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Lenny Kravitz reveals Led Zeppelin opened up 'a vortex' in music for him

Lenny Kravitz expressed how the rock band, Led Zeppelin became his musical inspiration

Sadaf Naushad

Lenny Kravitz reveals Led Zeppelin opened up 'a vortex' in music for him

Lenny Kravitz expressed how the rock band, Led Zeppelin became his musical inspiration

Lenny Kravitz reveals Led Zeppelin opened up a vortex in music for him
Lenny Kravitz reveals Led Zeppelin opened up 'a vortex' in music for him

Lenny Kravitz revealed that just like everyone, he too used to listen to a musical band that inspired him to create music and it was no other than Led Zeppelin.

In this week's cover story of PEOPLE magazine, the 59-year-old rock star first discussed his formative experience when he first listened to the English rock band lead by their vocalist Robert Plant and guitarist Jimmy Page.

“I was cutting class with my friend, another Black Jewish kid, and she rolled this really nice joint, and I had never been high before. This guy had a boom box playing Zeppelin IV, and I was reborn,” Kravitz said as he recalled his childhood memory in Santa Monica, California, as he listened to the 1971 album of the band.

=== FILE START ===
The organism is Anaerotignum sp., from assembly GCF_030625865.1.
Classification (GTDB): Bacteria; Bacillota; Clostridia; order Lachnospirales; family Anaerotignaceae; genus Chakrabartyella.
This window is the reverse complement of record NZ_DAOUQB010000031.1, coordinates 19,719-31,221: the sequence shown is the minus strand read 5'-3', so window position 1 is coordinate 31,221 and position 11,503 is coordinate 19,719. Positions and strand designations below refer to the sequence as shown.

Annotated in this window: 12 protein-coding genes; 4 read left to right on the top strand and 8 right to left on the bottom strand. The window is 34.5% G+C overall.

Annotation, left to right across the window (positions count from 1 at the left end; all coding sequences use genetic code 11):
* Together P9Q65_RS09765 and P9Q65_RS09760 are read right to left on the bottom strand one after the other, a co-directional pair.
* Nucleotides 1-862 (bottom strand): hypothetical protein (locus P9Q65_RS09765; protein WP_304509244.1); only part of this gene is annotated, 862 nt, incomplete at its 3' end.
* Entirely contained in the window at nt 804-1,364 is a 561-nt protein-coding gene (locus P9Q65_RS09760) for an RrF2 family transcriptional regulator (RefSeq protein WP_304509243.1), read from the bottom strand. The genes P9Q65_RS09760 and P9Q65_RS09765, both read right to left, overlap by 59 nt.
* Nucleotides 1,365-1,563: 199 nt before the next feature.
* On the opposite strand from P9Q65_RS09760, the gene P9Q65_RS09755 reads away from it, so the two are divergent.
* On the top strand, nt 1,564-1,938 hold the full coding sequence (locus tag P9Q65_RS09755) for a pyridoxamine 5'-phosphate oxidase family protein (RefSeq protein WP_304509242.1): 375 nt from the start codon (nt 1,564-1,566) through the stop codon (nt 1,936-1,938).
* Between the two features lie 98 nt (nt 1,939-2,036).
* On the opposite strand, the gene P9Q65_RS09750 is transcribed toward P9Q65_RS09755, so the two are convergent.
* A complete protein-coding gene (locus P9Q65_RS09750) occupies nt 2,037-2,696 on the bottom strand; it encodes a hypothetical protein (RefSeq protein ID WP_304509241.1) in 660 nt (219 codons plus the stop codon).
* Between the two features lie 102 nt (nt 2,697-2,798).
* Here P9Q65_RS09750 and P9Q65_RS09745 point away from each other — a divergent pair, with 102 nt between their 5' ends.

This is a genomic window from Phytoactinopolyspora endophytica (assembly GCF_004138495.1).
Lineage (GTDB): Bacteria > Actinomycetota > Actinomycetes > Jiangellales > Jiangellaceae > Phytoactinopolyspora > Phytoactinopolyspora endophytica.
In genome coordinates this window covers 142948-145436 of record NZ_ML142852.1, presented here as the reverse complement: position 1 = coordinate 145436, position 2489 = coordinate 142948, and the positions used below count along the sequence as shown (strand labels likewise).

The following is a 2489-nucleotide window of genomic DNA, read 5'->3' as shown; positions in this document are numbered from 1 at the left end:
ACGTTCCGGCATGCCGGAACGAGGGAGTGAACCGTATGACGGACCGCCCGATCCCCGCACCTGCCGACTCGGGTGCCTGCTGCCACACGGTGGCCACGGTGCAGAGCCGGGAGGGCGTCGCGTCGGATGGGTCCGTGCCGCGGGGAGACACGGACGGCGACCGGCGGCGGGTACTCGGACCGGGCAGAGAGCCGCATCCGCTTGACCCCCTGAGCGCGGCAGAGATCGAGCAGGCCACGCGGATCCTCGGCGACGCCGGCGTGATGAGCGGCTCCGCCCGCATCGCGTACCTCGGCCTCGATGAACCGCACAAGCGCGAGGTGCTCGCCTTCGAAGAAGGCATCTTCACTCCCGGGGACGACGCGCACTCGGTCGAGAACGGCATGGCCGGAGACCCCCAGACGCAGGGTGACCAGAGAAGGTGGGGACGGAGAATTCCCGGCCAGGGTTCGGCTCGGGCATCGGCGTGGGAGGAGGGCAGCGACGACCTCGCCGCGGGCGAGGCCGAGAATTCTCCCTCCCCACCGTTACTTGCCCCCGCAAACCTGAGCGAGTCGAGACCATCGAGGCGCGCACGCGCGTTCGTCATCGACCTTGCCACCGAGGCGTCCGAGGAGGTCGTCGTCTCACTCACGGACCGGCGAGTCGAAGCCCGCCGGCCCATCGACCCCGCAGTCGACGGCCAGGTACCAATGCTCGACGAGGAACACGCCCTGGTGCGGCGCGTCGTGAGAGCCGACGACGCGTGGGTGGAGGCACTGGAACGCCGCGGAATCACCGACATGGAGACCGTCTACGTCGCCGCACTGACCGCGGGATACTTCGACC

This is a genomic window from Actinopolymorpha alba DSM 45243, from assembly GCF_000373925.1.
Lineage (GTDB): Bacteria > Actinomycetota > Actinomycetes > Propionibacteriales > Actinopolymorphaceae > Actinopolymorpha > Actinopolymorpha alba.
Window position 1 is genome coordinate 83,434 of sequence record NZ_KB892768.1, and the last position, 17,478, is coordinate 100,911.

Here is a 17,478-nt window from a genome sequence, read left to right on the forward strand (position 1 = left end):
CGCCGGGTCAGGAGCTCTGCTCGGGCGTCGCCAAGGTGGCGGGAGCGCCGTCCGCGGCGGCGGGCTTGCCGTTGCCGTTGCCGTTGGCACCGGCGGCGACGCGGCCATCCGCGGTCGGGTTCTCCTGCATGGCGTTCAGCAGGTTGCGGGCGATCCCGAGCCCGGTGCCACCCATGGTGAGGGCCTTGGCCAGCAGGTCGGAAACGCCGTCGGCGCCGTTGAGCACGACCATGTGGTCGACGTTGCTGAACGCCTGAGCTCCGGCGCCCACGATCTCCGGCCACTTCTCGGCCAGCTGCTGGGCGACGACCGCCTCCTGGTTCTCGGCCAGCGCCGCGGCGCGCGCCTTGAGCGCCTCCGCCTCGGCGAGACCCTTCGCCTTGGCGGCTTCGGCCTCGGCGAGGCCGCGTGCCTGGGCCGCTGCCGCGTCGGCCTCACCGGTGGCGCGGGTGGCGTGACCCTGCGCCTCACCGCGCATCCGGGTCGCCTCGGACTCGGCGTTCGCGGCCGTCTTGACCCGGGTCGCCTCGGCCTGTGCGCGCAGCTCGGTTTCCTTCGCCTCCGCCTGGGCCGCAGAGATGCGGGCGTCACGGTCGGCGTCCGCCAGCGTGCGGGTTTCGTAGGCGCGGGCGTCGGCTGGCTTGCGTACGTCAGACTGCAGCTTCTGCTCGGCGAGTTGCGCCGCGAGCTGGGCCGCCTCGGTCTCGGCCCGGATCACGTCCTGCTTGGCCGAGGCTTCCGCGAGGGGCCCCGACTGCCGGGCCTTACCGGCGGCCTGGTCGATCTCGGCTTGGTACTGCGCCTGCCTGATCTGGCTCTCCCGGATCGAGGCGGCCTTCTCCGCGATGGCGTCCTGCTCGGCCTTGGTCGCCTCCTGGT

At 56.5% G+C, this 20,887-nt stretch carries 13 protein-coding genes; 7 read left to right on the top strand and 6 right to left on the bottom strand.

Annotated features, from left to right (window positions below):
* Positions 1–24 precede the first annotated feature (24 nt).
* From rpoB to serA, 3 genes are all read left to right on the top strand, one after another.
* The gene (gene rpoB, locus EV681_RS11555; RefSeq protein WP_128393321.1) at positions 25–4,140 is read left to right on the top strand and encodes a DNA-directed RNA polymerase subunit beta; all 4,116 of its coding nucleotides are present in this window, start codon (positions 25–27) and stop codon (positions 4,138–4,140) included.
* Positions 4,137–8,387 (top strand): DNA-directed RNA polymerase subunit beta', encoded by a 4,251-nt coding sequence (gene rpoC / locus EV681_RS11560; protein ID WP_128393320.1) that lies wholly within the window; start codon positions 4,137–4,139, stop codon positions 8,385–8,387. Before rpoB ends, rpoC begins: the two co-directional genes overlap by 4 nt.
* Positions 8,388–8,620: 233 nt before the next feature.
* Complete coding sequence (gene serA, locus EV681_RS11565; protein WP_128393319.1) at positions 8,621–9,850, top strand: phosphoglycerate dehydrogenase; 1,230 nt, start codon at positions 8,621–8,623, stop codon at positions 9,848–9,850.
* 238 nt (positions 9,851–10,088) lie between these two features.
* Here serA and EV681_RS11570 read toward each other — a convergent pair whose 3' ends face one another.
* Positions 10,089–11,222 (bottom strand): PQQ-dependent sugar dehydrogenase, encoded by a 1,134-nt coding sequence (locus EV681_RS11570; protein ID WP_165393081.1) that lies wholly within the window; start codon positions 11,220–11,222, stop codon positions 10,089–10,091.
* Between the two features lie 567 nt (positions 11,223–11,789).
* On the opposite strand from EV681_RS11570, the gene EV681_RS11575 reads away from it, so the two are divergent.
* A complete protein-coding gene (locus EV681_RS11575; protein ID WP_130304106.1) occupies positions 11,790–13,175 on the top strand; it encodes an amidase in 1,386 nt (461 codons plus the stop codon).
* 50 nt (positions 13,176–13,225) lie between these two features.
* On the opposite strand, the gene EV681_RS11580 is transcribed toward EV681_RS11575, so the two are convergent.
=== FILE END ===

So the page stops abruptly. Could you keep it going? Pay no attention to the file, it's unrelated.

Zeppelin IV was the band’s fourth record which was untitled at the time and later became commonly known as Led Zeppelin IV as it was followed by the first three similarly titled releases.

Lenny Kravitz reveals Led Zeppelin opened up a vortex in music for him

While the album is famously known for its now-influential song, Stairway to Heaven, it was the album’s lead track, Black Dog, that captivated Kravitz at the time "with this great riff.”

Also Read: Lenny Kravitz celebrates bond with ex-Lisa Bonet's Jason Momoa

Listening to that track and the band overall proved to be pivotal moment for Kravitz, who up until that point of his life, only cited groups like the Jackson 5, for giving him a first taste to the genre of rock and roll.

“Those were rock stars — young, Black rock stars doing it to the fullest,” he added.

For Kravitz, Led Zeppelin introduced what the rock and roll genre could actually be, particularly when the race and sound are discussed.

When it comes to Led Zeppelin, what actually inspired Kravitz “was the power of Black music like Chuck Berry and Bo Diddley, electrified by these British musicians who understood the origin and made it louder and more intense.”

“When I heard it, this vortex opened up,” the singer who is known for infusing many genres such as rock, funk, reggae, soul and R&B into his own music, said.

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